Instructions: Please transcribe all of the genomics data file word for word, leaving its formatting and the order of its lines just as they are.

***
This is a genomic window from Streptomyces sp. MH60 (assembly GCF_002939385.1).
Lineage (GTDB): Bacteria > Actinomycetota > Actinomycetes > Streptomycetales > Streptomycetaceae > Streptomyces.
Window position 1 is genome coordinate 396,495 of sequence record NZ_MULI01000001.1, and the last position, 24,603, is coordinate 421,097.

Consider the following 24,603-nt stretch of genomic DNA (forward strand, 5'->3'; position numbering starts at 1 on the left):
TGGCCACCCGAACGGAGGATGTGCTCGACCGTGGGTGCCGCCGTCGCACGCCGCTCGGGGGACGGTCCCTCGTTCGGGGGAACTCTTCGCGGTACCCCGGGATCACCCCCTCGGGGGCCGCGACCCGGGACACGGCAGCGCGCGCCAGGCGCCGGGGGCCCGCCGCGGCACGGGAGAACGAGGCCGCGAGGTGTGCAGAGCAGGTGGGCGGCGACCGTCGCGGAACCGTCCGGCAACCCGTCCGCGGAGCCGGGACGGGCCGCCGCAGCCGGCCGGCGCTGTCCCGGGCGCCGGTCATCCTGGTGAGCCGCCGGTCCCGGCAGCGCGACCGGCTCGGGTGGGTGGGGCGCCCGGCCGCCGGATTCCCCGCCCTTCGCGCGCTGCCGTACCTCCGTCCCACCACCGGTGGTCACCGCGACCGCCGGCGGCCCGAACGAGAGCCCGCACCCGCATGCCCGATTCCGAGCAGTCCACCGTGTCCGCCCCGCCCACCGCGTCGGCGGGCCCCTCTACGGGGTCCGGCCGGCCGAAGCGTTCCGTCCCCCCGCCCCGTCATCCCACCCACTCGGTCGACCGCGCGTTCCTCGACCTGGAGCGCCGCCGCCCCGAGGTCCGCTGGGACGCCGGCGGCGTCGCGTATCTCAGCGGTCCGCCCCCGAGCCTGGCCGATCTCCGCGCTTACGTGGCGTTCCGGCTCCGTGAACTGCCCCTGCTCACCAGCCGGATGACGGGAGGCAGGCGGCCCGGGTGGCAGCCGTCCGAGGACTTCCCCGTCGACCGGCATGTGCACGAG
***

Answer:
This is a genomic window from Streptomyces sp. MH60 (assembly GCF_002939385.1).
Lineage (GTDB): Bacteria > Actinomycetota > Actinomycetes > Streptomycetales > Streptomycetaceae > Streptomyces.
Window position 1 is genome coordinate 396,495 of sequence record NZ_MULI01000001.1, and the last position, 24,603, is coordinate 421,097.

Consider the following 24,603-nt stretch of genomic DNA (forward strand, 5'->3'; position numbering starts at 1 on the left):
TGGCCACCCGAACGGAGGATGTGCTCGACCGTGGGTGCCGCCGTCGCACGCCGCTCGGGGGACGGTCCCTCGTTCGGGGGAACTCTTCGCGGTACCCCGGGATCACCCCCTCGGGGGCCGCGACCCGGGACACGGCAGCGCGCGCCAGGCGCCGGGGGCCCGCCGCGGCACGGGAGAACGAGGCCGCGAGGTGTGCAGAGCAGGTGGGCGGCGACCGTCGCGGAACCGTCCGGCAACCCGTCCGCGGAGCCGGGACGGGCCGCCGCAGCCGGCCGGCGCTGTCCCGGGCGCCGGTCATCCTGGTGAGCCGCCGGTCCCGGCAGCGCGACCGGCTCGGGTGGGTGGGGCGCCCGGCCGCCGGATTCCCCGCCCTTCGCGCGCTGCCGTACCTCCGTCCCACCACCGGTGGTCACCGCGACCGCCGGCGGCCCGAACGAGAGCCCGCACCCGCATGCCCGATTCCGAGCAGTCCACCGTGTCCGCCCCGCCCACCGCGTCGGCGGGCCCCTCTACGGGGTCCGGCCGGCCGAAGCGTTCCGTCCCCCCGCCCCGTCATCCCACCCACTCGGTCGACCGCGCGTTCCTCGACCTGGAGCGCCGCCGCCCCGAGGTCCGCTGGGACGCCGGCGGCGTCGCGTATCTCAGCGGTCCGCCCCCGAGCCTGGCCGATCTCCGCGCTTACGTGGCGTTCCGGCTCCGTGAACTGCCCCTGCTCACCAGCCGGATGACGGGAGGCAGGCGGCCCGGGTGGCAGCCGTCCGAGGACTTCCCCGTCGACCGGCATGTGCACGAG